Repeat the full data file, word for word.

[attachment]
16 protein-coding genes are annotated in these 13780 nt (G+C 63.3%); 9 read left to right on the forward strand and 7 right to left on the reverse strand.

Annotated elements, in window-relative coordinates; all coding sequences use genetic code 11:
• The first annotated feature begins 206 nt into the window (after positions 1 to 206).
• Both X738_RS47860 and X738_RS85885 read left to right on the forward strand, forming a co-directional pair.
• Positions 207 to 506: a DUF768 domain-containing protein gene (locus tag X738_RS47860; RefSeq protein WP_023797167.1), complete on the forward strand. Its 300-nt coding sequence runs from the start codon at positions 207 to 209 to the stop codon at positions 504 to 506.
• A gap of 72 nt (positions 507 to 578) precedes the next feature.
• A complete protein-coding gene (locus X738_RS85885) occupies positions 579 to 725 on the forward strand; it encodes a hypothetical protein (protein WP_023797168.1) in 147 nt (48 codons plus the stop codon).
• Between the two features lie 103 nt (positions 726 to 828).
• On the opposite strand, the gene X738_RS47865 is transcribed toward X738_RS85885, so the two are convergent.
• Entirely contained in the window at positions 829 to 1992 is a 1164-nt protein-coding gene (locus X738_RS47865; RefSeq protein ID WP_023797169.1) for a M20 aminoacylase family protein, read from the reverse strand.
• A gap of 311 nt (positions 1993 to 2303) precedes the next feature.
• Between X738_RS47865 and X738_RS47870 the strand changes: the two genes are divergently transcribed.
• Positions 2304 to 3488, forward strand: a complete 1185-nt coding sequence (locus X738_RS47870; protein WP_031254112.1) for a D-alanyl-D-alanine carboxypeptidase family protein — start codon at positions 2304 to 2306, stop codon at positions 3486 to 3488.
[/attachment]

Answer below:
16 protein-coding genes are annotated in these 13780 nt (G+C 63.3%); 9 read left to right on the forward strand and 7 right to left on the reverse strand.

Annotated elements, in window-relative coordinates; all coding sequences use genetic code 11:
• The first annotated feature begins 206 nt into the window (after positions 1 to 206).
• Both X738_RS47860 and X738_RS85885 read left to right on the forward strand, forming a co-directional pair.
• Positions 207 to 506: a DUF768 domain-containing protein gene (locus tag X738_RS47860; RefSeq protein WP_023797167.1), complete on the forward strand. Its 300-nt coding sequence runs from the start codon at positions 207 to 209 to the stop codon at positions 504 to 506.
• A gap of 72 nt (positions 507 to 578) precedes the next feature.
• A complete protein-coding gene (locus X738_RS85885) occupies positions 579 to 725 on the forward strand; it encodes a hypothetical protein (protein WP_023797168.1) in 147 nt (48 codons plus the stop codon).
• Between the two features lie 103 nt (positions 726 to 828).
• On the opposite strand, the gene X738_RS47865 is transcribed toward X738_RS85885, so the two are convergent.
• Entirely contained in the window at positions 829 to 1992 is a 1164-nt protein-coding gene (locus X738_RS47865; RefSeq protein ID WP_023797169.1) for a M20 aminoacylase family protein, read from the reverse strand.
• A gap of 311 nt (positions 1993 to 2303) precedes the next feature.
• Between X738_RS47865 and X738_RS47870 the strand changes: the two genes are divergently transcribed.
• Positions 2304 to 3488, forward strand: a complete 1185-nt coding sequence (locus X738_RS47870; protein WP_031254112.1) for a D-alanyl-D-alanine carboxypeptidase family protein — start codon at positions 2304 to 2306, stop codon at positions 3486 to 3488.